Tuesday, 6 December 2016

Do techniques have a bearing on species representation in data?

This year, I have made a serious attempt to make sure that I record everything that I see whilst in the course of daily walks. In addition to noting all visual records I have retained specimens of those species that I cannot do in the field. In this way I had hoped to replicate the efforts of several Facebook members who record on a daily basis and also John Bridges who has recorded by sitting and watching a given patch and then retaining specimens of his photographic subjects. I have still to work through the specimens John has collected, but this early analysis may help to demonstrate how the basic photographic database compares with detailed recording based on field data and retained specimens.

The charts (figure 1) show only those records where it has been possible to take individual specimens to a firm identification. I have presented data for only the 50 most frequently represented species because the tail of all three datasets is highly variable and is probably not significant in telling a story about what people most frequently see. Note that I have added one species to the photographic dataset because both the segregate and aggregate of Xanthogramma pedissequum appear in the photographic database.

The story is complicated because the general photographic dataset comprises records from across the country whereas the dataset that both I and John Bridges have assembled is much more closely aligned to a region. My data primarily cover a ten mile radius of Stamford at the junction of Northants, Cambridgeshire and Lincolnshire but include regular visits to London and short visits to both Somerset and to the Spey Valley. John's data are confined to a block of four ten km squares in County Durham.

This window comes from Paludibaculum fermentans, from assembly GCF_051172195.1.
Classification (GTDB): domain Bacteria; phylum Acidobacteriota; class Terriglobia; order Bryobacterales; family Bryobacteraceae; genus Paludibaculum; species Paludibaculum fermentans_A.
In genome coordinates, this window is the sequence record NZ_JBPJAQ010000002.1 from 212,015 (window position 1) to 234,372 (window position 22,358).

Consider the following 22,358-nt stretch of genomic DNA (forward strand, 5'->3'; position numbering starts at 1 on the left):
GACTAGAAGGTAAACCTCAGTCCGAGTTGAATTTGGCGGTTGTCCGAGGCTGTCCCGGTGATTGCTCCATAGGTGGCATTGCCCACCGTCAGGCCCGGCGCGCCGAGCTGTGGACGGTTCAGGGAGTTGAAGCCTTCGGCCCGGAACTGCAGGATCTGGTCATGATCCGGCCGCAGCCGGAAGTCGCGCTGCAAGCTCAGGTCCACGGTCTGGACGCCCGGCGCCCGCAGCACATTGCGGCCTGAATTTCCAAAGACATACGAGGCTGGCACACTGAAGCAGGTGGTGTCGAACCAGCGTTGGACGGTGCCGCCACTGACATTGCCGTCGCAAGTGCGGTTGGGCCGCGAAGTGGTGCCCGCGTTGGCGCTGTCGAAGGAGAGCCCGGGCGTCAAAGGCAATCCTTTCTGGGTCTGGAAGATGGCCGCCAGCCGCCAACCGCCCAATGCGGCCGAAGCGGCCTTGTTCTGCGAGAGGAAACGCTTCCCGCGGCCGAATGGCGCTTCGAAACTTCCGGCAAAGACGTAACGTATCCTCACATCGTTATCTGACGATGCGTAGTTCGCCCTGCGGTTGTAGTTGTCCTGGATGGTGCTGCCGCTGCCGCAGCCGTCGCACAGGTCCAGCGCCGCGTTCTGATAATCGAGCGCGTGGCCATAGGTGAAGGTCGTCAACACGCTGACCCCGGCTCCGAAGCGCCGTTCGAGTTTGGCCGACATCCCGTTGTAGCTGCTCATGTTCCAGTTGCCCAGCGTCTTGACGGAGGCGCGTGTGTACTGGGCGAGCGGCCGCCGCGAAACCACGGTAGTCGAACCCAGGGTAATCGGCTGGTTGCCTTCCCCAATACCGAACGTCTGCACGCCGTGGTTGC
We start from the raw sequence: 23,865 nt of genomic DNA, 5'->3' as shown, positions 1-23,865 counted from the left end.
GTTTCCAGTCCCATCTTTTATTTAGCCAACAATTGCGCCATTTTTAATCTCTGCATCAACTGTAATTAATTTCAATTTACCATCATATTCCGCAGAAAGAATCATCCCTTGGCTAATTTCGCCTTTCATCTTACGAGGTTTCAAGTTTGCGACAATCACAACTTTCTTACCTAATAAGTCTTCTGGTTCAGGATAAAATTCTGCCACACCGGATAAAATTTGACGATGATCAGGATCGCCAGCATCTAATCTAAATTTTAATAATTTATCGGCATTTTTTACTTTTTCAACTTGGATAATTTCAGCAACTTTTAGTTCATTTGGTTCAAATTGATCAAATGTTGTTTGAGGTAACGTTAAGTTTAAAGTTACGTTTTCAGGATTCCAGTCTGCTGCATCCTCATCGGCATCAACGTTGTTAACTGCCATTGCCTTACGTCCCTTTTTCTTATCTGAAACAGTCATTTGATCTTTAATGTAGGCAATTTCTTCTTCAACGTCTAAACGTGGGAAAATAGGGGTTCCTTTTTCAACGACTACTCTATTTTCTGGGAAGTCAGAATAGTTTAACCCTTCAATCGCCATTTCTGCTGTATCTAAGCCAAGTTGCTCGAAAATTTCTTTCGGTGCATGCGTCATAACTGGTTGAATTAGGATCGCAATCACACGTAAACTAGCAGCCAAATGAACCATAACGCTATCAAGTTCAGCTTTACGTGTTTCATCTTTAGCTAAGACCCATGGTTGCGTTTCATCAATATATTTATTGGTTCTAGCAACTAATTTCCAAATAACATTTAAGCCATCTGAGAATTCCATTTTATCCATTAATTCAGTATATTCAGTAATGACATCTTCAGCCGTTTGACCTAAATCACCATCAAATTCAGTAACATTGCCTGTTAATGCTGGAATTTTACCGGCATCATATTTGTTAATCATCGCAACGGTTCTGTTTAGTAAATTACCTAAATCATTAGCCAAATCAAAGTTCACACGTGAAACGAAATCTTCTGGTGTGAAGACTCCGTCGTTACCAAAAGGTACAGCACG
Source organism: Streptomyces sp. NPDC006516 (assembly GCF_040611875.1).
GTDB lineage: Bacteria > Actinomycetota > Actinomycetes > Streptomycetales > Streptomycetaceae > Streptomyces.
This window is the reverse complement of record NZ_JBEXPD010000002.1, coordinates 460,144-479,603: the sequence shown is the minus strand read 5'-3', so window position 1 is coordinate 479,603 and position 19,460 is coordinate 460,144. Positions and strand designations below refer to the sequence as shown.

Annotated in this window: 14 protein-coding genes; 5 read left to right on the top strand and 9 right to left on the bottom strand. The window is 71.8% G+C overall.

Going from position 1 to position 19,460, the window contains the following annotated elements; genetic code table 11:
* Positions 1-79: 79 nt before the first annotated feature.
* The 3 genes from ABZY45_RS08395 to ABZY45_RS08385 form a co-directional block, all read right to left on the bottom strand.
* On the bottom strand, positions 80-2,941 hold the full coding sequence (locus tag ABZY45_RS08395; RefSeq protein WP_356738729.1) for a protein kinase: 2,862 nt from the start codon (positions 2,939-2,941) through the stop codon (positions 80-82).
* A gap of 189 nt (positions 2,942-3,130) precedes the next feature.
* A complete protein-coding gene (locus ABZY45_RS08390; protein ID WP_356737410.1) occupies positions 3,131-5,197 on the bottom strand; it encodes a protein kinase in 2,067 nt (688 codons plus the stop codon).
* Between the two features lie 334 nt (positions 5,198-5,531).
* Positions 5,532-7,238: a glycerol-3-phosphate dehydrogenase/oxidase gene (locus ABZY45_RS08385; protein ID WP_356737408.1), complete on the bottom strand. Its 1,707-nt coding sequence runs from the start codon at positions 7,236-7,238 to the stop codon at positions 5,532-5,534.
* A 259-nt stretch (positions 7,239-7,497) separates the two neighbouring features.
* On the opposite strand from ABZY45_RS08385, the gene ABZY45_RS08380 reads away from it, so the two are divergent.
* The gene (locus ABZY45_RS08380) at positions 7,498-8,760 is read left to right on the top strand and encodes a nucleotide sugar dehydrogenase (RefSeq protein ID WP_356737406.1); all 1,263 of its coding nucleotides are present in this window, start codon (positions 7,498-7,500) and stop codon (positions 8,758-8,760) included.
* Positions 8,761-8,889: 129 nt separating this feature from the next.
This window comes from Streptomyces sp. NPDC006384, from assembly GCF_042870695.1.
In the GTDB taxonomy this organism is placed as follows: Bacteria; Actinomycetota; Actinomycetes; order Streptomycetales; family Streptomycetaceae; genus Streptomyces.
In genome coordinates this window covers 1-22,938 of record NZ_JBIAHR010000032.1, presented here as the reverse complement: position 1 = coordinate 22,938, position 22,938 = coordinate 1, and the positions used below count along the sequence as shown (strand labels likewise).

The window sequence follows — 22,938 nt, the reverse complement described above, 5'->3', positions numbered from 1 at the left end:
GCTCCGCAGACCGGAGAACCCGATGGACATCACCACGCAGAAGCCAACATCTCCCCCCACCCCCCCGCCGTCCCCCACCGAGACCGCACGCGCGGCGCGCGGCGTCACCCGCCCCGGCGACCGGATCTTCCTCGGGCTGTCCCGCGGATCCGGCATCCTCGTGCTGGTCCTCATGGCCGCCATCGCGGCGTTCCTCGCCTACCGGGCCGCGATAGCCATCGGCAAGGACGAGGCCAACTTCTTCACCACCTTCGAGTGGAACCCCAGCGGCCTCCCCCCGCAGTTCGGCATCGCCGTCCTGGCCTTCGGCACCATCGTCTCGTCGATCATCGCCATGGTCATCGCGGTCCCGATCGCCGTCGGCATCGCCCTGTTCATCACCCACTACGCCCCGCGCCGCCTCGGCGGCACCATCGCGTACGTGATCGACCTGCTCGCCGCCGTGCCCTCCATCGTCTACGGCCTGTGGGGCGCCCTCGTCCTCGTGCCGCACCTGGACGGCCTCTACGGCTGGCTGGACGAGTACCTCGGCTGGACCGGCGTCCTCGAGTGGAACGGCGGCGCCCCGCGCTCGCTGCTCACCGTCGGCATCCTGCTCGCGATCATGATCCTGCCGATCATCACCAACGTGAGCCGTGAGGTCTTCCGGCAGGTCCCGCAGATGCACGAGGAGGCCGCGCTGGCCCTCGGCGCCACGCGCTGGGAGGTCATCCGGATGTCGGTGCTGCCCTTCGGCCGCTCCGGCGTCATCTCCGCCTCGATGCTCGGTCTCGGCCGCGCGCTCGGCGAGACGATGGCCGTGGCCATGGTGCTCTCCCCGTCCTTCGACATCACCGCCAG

Inevitably, some of the differences are geographical. Even so, it is clear from figure 2 that once one starts to retain specimens the Tribes that figure within the dominant data change substantially (figure 2).

Figure 1. The 50 most frequently recorded in 3 datasets from 2016: RM = Roger Morris; PH = Photographic Records; JB = John Bridges. The figures represent the rank order of the species within individual datasets.

Figure 2. Numbers of species within each Tribe represented in each of the datasets depicted in Figure 1.
There is a lot more analysis to perform, but even these basic charts show how the dataset differs markedly between the general coverage by photography and the coverage that may be expected from an experienced Dipterist. What becomes very apparent, however, it the way the photograpahic dataset can be augmented by specimen retention. John Bridges dataset aligns rather more closely with my own data than it does with the general photographic dataset.

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